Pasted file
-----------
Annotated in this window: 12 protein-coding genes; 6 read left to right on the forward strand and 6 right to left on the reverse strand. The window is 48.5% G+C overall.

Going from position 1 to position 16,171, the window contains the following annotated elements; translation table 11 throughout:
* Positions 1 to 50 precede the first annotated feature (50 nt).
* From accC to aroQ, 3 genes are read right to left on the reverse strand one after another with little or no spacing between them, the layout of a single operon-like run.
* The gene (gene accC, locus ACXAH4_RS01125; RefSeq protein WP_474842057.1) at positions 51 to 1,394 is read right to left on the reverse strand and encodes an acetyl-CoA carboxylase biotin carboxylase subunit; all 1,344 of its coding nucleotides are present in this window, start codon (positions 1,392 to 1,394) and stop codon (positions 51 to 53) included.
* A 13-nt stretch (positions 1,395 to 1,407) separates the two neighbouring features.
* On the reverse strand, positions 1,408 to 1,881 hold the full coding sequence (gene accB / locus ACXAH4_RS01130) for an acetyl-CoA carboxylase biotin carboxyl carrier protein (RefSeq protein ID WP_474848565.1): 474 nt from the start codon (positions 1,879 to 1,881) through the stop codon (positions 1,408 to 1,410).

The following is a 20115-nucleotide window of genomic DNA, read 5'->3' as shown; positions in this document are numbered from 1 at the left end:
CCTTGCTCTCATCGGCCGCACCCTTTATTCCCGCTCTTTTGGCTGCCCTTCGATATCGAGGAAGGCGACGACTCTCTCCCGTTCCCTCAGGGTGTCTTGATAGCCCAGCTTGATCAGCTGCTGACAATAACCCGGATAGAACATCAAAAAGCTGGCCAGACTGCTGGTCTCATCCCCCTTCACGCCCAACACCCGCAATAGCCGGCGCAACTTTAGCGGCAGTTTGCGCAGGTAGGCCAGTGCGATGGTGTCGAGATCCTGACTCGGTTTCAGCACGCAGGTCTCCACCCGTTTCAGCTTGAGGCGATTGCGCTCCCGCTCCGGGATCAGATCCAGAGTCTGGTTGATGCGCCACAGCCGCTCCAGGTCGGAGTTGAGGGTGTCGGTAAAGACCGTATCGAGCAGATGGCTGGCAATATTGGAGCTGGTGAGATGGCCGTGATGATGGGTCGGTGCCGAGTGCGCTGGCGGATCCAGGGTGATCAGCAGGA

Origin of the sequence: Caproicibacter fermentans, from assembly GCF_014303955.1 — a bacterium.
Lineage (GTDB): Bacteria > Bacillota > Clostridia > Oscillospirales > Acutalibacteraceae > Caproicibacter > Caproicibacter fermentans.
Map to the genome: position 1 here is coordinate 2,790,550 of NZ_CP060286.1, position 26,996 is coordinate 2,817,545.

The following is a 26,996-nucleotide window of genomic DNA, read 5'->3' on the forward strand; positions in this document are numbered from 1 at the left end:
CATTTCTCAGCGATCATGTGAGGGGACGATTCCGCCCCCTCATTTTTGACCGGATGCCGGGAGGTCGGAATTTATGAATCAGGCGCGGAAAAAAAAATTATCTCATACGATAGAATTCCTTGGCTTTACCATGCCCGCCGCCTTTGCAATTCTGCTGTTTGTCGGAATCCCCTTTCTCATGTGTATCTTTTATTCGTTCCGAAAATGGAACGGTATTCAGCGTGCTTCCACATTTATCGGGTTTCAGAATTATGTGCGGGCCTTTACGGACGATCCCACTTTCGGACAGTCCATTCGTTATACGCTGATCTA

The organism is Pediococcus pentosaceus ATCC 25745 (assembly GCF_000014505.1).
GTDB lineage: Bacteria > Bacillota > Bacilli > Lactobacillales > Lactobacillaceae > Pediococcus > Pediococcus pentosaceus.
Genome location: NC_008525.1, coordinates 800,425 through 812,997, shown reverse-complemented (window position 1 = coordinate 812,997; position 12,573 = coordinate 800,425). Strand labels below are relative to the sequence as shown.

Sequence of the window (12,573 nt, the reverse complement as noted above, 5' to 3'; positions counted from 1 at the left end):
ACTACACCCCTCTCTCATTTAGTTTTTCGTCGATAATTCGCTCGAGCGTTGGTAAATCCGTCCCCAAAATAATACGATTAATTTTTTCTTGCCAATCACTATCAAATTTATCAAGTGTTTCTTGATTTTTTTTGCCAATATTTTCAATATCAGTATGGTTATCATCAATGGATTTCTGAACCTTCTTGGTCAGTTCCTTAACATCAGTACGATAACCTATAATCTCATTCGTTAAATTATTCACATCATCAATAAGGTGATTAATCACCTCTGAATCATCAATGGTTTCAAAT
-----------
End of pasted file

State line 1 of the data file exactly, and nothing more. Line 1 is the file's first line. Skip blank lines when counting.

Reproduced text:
Annotated in this window: 12 protein-coding genes; 6 read left to right on the forward strand and 6 right to left on the reverse strand. The window is 48.5% G+C overall.